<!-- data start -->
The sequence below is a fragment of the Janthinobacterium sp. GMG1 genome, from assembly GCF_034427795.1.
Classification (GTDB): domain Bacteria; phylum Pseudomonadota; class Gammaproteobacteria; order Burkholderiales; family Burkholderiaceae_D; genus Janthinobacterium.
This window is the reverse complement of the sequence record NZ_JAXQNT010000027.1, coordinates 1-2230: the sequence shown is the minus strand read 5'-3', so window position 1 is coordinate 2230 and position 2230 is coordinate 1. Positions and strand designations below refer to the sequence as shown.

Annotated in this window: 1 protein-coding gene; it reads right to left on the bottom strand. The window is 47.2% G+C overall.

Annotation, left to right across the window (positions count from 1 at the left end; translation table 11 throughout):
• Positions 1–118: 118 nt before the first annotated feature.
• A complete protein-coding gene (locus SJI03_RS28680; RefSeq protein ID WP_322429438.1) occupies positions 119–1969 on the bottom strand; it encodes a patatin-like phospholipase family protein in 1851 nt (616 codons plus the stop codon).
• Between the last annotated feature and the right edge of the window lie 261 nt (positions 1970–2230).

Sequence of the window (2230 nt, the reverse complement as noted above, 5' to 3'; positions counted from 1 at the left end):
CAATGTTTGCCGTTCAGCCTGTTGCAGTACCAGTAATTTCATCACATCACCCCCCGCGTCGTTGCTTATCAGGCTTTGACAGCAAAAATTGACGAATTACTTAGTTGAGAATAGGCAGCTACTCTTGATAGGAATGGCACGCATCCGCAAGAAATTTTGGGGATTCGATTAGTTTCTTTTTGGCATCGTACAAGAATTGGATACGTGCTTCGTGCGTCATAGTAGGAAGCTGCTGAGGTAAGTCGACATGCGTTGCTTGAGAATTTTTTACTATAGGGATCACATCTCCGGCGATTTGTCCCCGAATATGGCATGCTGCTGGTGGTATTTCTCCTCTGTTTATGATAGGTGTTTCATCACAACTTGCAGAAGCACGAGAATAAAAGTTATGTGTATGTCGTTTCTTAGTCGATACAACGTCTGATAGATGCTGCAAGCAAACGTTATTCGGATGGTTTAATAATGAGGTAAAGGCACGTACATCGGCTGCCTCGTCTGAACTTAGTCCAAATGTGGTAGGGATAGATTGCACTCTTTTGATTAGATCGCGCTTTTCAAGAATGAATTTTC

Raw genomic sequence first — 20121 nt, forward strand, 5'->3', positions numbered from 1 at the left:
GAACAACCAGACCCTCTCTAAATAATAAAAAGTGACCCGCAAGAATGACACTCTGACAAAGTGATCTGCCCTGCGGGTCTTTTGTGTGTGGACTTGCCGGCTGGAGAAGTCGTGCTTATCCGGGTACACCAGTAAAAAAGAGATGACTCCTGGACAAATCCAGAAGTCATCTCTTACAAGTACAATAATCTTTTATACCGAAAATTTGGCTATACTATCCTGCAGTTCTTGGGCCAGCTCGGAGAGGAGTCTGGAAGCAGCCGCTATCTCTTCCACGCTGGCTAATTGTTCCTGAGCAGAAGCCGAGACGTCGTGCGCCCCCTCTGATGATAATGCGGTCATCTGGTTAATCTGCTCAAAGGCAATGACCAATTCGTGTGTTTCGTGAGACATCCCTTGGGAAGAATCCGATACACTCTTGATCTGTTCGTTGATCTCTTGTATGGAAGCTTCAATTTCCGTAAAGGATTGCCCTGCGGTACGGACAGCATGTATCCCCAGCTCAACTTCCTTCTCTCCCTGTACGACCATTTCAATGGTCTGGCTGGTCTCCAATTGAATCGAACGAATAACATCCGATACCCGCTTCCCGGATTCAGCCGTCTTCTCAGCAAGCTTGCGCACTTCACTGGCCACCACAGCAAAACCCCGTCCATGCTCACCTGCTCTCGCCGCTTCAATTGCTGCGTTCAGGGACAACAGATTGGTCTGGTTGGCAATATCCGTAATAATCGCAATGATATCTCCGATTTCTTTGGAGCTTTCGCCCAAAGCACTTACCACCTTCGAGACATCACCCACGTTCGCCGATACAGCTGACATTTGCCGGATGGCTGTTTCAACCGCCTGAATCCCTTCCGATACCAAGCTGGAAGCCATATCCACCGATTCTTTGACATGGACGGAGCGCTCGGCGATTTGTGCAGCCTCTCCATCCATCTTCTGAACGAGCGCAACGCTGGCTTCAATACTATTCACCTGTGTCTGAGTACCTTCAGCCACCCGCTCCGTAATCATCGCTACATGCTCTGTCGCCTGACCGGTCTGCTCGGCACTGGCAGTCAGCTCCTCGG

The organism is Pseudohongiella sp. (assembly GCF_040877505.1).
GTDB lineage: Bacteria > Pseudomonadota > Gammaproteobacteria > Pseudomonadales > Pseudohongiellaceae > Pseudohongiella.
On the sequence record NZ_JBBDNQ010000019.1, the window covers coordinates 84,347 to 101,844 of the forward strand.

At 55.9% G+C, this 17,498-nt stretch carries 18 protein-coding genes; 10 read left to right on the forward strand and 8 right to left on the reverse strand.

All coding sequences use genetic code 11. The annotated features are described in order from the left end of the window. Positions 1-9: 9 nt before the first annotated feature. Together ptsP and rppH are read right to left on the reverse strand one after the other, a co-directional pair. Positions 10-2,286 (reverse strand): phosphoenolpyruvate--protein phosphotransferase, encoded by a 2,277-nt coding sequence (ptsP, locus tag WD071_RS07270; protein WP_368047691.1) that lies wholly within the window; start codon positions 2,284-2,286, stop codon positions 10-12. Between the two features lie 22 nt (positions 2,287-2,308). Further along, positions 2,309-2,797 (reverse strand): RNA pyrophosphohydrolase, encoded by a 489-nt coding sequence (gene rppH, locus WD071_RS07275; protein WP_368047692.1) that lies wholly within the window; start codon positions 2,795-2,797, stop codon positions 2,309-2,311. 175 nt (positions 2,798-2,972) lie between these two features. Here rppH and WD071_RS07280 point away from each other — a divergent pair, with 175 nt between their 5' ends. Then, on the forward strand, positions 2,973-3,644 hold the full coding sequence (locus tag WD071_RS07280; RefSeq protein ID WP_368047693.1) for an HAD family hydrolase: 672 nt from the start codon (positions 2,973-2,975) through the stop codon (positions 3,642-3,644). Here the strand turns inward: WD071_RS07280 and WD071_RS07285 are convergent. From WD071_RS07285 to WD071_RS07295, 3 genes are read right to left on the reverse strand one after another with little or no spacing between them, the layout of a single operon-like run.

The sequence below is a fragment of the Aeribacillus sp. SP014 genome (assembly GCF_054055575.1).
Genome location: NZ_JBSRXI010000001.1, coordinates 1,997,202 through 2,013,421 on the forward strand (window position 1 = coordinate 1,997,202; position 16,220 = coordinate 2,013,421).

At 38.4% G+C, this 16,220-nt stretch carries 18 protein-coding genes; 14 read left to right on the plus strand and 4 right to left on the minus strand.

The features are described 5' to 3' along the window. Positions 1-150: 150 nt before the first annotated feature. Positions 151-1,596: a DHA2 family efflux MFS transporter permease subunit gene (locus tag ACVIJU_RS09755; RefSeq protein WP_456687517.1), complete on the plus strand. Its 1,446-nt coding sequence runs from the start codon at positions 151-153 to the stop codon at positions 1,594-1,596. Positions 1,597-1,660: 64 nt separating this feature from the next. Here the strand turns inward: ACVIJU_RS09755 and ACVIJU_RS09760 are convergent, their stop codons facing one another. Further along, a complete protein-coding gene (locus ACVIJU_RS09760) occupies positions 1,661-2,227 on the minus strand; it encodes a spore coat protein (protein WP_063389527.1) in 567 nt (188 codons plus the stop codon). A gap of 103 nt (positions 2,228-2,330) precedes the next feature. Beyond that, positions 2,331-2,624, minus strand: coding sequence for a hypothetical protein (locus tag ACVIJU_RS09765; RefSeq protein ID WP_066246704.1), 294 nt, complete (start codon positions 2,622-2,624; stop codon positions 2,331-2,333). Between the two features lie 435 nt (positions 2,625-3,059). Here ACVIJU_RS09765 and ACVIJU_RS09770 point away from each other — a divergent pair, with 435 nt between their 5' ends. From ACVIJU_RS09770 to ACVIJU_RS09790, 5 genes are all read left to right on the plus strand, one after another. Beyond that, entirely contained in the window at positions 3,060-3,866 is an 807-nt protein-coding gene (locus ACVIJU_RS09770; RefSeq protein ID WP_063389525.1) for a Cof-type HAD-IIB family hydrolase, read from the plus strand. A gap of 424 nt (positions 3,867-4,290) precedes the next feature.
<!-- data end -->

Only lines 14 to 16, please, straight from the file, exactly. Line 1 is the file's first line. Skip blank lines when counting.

GTDB lineage: Bacteria > Pseudomonadota > Gammaproteobacteria > Pseudomonadales > Pseudohongiellaceae > Pseudohongiella.
On the sequence record NZ_JBBDNQ010000019.1, the window covers coordinates 84,347 to 101,844 of the forward strand.

At 55.9% G+C, this 17,498-nt stretch carries 18 protein-coding genes; 10 read left to right on the forward strand and 8 right to left on the reverse strand.